Good as Gold
By Eileen Smith Dallabrida
he ancient Egyptians loved to decorate. As early as 2300 B.C., they were gilding their sarcophagi the earliest examples of the art form. They soon learned that adhering a thin veneer of gold to chests, chairs or other objects gave them the appearance of solid gold at a fraction of the weight and expense.
Even in today’s lackluster economy, gilding remains a highly refined niche, with relatively few skilled artisans. In the restoration of Moscow’s opulent Bolshoi Theater, for example, gilders have proved so hard to come by that project managers are recruiting artisans from Ukraine. The story is nearly the same in the U.S.
“With gilders, there is not much of a labor pool, except in major cities such as New York,” says Michael Kramer, founder of the Gilder’s Studio in Olney, Md., and president of the Society of Gilders, a trade group headquartered in Minneapolis company that also specialized in high-end residential wood finishing,” he says. “After that, my brothers and I continued to learn more and practice until we started our own firm and it became one of our specialties.”
‘Beautify the universe’
Where is gilding done in these lean times? In more places than you might think.
Sandra Spannan’s projects have included a mansion that kept eight gilders busy for a year, adding such opulent details as 23-karat gold leaf on the moldings in the maid’s room.
“It was quite amazing to see how the place changed from a large, but regular, apartment into a true palace,” says Spannan, who is based in Manhattan.
To beautify La Prairie’s headquarters on Fifth Avenue, Spannan gilded the conference room walls and furnishings with composition silver leaf. At Victoria’s Secret’s flagship store on Lexington Avenue, she added shimmer to the 800 square-foot dome with 12-karat white, a 50/50 blend of gold and silver.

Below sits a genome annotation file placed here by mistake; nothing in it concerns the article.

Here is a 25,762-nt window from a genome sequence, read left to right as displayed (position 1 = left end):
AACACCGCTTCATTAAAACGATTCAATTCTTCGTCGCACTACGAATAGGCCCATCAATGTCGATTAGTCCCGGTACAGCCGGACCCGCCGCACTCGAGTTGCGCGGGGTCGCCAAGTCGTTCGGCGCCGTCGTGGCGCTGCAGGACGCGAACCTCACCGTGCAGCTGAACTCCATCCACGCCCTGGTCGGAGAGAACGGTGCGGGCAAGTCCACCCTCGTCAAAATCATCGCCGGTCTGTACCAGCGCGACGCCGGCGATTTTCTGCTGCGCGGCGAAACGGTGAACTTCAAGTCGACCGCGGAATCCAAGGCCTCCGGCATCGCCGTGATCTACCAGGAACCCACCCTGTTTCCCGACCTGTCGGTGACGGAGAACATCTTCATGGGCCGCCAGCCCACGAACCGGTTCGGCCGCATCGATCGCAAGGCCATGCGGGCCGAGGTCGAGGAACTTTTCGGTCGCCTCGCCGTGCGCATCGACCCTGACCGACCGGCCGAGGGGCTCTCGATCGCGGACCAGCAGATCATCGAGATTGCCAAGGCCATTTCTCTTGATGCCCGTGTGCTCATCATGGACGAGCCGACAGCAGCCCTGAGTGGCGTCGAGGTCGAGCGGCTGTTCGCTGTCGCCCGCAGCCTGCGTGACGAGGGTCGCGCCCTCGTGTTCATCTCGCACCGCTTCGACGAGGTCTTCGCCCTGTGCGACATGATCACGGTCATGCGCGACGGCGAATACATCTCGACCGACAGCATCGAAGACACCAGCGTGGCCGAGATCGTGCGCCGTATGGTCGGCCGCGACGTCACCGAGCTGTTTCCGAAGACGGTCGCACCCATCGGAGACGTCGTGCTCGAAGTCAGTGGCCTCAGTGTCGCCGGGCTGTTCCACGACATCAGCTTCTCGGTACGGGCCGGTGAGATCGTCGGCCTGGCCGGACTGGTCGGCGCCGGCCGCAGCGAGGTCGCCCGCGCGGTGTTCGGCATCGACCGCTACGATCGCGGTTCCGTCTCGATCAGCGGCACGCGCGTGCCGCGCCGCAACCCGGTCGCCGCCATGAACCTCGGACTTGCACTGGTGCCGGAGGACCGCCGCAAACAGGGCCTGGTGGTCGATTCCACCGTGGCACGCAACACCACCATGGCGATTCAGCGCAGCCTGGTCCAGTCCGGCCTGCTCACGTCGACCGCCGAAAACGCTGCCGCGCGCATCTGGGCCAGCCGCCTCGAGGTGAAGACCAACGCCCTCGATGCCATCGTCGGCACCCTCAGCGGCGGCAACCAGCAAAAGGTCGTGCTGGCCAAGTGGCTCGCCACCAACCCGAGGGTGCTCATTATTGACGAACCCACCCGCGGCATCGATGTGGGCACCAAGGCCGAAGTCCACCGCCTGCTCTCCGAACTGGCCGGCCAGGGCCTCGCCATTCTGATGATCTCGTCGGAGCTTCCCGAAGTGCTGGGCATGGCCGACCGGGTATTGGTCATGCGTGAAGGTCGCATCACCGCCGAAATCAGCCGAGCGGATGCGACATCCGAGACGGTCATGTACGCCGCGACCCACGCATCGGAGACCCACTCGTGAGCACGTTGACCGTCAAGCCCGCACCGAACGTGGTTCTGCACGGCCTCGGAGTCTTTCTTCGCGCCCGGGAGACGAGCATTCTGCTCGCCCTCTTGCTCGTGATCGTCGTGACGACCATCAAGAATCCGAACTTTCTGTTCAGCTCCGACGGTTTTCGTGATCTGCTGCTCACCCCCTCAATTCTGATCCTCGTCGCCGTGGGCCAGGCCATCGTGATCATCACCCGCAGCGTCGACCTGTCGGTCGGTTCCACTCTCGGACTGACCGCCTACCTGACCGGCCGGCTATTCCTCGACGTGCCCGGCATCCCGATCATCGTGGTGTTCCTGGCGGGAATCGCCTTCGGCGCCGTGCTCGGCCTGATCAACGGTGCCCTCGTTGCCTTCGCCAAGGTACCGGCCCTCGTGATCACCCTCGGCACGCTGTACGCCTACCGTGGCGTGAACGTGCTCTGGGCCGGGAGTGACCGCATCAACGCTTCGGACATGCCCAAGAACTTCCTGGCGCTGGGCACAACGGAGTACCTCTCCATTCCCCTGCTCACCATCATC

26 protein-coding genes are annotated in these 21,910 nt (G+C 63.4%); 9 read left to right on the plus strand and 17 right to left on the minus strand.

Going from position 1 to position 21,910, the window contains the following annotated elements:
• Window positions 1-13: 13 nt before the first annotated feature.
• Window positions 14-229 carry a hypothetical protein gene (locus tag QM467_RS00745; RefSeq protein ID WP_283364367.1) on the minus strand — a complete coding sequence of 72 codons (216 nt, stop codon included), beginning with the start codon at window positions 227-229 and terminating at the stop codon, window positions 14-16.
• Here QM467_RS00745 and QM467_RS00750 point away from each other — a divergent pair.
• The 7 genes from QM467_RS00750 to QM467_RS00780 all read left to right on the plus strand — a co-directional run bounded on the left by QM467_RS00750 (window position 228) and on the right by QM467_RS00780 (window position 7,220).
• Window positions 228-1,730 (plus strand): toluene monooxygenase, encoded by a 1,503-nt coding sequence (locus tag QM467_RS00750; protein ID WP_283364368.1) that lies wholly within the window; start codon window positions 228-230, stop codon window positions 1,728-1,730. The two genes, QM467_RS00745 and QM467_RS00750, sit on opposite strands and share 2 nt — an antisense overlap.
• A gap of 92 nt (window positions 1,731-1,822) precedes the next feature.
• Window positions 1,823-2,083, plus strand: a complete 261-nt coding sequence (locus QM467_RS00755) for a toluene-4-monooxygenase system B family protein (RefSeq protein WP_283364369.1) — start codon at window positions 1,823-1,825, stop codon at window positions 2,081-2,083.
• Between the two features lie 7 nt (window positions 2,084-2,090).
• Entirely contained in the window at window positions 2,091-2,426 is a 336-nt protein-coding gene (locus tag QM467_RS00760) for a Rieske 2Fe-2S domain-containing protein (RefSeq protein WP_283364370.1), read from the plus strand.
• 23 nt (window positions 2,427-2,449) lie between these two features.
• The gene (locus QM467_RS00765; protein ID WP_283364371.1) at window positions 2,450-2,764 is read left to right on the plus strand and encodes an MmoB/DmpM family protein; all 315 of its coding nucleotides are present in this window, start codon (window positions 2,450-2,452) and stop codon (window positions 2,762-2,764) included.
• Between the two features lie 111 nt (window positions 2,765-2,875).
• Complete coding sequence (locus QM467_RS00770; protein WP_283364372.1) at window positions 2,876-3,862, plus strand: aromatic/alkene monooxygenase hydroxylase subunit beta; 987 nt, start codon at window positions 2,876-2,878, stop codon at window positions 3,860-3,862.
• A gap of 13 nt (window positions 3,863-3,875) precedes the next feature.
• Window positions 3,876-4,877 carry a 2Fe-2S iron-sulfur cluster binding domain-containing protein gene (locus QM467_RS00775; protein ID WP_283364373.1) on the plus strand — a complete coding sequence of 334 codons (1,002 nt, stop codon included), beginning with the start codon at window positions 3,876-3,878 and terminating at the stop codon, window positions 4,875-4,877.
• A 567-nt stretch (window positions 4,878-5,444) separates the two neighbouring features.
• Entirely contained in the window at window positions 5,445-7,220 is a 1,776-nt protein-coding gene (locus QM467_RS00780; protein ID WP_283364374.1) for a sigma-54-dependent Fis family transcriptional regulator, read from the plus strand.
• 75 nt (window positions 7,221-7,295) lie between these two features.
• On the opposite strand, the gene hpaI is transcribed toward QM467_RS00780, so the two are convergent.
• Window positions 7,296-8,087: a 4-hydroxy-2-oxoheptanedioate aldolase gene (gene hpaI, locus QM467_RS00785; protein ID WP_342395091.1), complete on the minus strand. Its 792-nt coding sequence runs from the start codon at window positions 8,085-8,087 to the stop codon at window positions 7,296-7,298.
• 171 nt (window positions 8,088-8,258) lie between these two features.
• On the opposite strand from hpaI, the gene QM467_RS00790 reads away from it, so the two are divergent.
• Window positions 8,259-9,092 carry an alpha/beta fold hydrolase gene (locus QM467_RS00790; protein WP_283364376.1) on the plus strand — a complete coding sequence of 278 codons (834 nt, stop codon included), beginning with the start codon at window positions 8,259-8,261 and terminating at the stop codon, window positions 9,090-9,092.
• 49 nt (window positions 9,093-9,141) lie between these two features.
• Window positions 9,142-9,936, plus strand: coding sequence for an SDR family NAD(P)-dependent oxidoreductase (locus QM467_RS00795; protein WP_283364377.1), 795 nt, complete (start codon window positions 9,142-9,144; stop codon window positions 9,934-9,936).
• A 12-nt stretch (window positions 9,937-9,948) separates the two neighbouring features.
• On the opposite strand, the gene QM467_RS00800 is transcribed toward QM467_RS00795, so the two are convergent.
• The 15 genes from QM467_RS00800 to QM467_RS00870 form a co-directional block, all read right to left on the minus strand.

“Stepping back from a long day of leafing only to see a room or a wall or a ceiling totally transformed into something that reflects its surroundings in a subtle and very elegant way is a great feeling,” Spannan says. “Those are the moments when I feel like I am here to help beautify the universe.”
Costs and alternatives
A little bit of gold goes a long way. In theory, one cubic inch of gold can be hammered out to produce a sheet 12 feet wide and 100 yards long. (Goldleaf is gold that has been hammered or cut into very thin sheets.) At 1/40th the thickness of a sheet of loose-leaf notebook paper, the gold is so thin that a reader could scan the newspaper headlines through it.
Even that thin, however, gold remains a pricey proposition. With gold prices in excess of $1,000 an ounce, the cost of leaf has more than doubled in the past several years, says Peter Sepp, president of Sepp Leaf Products Inc., based in New York. To gold leaf 100 square feet, expect to pay about $1,500 for materials.
As a less expensive alternative, some artisans are turning to silver. But unlike gold, silver can tarnish. “Silver is problematic, because it oxidizes if the installation is not impeccable,” Sepp says. “If you were looking for something with a silver-like appearance that is more forgiving, aluminum would be the way to go.”